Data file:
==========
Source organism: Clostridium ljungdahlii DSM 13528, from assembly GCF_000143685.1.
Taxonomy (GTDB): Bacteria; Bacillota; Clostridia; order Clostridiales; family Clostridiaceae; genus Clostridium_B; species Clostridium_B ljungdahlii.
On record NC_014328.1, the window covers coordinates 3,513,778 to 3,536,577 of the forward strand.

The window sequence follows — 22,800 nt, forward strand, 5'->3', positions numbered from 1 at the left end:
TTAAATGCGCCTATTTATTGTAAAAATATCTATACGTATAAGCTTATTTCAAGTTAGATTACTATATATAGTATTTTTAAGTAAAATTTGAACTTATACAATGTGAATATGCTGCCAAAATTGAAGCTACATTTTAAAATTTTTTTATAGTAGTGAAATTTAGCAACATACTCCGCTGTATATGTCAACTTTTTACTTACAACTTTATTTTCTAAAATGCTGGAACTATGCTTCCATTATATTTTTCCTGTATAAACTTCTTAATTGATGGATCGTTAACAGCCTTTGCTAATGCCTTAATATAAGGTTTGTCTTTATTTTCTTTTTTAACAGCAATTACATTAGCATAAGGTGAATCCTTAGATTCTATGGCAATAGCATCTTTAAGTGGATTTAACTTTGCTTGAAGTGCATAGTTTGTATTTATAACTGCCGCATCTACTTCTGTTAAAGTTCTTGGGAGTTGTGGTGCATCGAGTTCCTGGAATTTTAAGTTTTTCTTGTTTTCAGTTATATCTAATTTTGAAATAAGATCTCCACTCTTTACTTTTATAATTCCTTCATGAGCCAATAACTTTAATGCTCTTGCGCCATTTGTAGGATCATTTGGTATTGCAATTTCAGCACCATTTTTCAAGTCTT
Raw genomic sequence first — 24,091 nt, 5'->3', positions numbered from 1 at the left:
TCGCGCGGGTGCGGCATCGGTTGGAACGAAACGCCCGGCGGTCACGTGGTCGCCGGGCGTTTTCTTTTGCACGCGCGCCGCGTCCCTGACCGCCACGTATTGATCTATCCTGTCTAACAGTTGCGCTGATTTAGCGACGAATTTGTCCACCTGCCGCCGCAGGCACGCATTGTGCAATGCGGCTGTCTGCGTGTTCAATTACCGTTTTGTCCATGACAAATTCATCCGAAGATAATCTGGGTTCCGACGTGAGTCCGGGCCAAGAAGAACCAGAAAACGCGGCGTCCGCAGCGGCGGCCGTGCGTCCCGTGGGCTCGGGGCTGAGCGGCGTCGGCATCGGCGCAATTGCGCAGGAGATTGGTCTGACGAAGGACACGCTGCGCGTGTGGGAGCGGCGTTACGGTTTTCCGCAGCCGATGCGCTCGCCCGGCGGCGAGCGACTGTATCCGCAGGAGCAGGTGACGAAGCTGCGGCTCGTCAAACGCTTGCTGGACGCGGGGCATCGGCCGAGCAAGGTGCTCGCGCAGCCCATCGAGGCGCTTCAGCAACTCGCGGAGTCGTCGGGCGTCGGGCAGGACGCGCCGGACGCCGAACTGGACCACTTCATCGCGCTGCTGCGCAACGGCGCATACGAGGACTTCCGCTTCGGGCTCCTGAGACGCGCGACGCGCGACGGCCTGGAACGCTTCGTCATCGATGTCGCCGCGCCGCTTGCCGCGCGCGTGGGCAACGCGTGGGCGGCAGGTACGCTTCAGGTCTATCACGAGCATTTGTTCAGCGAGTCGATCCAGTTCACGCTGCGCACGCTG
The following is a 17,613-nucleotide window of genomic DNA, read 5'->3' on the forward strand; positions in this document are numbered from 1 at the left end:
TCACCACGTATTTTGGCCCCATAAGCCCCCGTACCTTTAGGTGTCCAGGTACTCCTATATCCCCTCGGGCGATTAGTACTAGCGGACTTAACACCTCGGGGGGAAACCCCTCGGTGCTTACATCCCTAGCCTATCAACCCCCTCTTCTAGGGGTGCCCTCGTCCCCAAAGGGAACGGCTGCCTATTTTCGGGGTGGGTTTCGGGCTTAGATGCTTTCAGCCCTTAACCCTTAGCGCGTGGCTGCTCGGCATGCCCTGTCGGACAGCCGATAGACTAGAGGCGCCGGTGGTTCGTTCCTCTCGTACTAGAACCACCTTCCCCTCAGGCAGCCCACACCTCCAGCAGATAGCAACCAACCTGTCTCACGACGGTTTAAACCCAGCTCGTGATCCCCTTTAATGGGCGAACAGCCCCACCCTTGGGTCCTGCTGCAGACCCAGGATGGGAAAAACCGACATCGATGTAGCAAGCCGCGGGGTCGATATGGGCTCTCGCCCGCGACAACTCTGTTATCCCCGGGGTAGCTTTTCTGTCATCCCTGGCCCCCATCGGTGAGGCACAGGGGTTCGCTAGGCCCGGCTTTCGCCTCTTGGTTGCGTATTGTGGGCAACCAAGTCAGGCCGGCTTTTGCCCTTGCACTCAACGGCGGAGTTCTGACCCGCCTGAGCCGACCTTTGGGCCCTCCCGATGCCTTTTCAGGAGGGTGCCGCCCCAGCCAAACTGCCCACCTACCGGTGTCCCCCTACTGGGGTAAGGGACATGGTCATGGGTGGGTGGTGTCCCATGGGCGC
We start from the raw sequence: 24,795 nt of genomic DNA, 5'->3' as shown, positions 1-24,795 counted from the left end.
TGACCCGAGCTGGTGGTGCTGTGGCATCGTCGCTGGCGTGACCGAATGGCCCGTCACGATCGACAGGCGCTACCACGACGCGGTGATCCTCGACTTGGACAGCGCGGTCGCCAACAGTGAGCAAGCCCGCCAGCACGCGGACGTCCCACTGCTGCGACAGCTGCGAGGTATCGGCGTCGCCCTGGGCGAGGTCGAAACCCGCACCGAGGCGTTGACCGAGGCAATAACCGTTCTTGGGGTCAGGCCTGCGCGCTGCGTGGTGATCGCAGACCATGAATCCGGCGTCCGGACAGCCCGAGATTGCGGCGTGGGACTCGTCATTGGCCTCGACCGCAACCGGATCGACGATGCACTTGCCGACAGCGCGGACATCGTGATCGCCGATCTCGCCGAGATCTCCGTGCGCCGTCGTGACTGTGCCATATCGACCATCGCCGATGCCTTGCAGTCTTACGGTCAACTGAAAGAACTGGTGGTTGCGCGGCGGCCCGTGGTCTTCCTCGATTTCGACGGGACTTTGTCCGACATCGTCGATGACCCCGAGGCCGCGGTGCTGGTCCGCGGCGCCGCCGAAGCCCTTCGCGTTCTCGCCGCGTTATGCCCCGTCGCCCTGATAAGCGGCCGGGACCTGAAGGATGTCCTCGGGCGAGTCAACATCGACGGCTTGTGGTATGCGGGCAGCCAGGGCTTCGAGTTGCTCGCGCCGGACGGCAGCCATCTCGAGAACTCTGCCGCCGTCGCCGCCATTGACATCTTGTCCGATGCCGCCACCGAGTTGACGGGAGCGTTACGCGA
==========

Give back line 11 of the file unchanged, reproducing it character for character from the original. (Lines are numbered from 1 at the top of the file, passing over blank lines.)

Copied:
TGACCCGAGCTGGTGGTGCTGTGGCATCGTCGCTGGCGTGACCGAATGGCCCGTCACGATCGACAGGCGCTACCACGACGCGGTGATCCTCGACTTGGACAGCGCGGTCGCCAACAGTGAGCAAGCCCGCCAGCACGCGGACGTCCCACTGCTGCGACAGCTGCGAGGTATCGGCGTCGCCCTGGGCGAGGTCGAAACCCGCACCGAGGCGTTGACCGAGGCAATAACCGTTCTTGGGGTCAGGCCTGCGCGCTGCGTGGTGATCGCAGACCATGAATCCGGCGTCCGGACAGCCCGAGATTGCGGCGTGGGACTCGTCATTGGCCTCGACCGCAACCGGATCGACGATGCACTTGCCGACAGCGCGGACATCGTGATCGCCGATCTCGCCGAGATCTCCGTGCGCCGTCGTGACTGTGCCATATCGACCATCGCCGATGCCTTGCAGTCTTACGGTCAACTGAAAGAACTGGTGGTTGCGCGGCGGCCCGTGGTCTTCCTCGATTTCGACGGGACTTTGTCCGACATCGTCGATGACCCCGAGGCCGCGGTGCTGGTCCGCGGCGCCGCCGAAGCCCTTCGCGTTCTCGCCGCGTTATGCCCCGTCGCCCTGATAAGCGGCCGGGACCTGAAGGATGTCCTCGGGCGAGTCAACATCGACGGCTTGTGGTATGCGGGCAGCCAGGGCTTCGAGTTGCTCGCGCCGGACGGCAGCCATCTCGAGAACTCTGCCGCCGTCGCCGCCATTGACATCTTGTCCGATGCCGCCACCGAGTTGACGGGAGCGTTACGCGA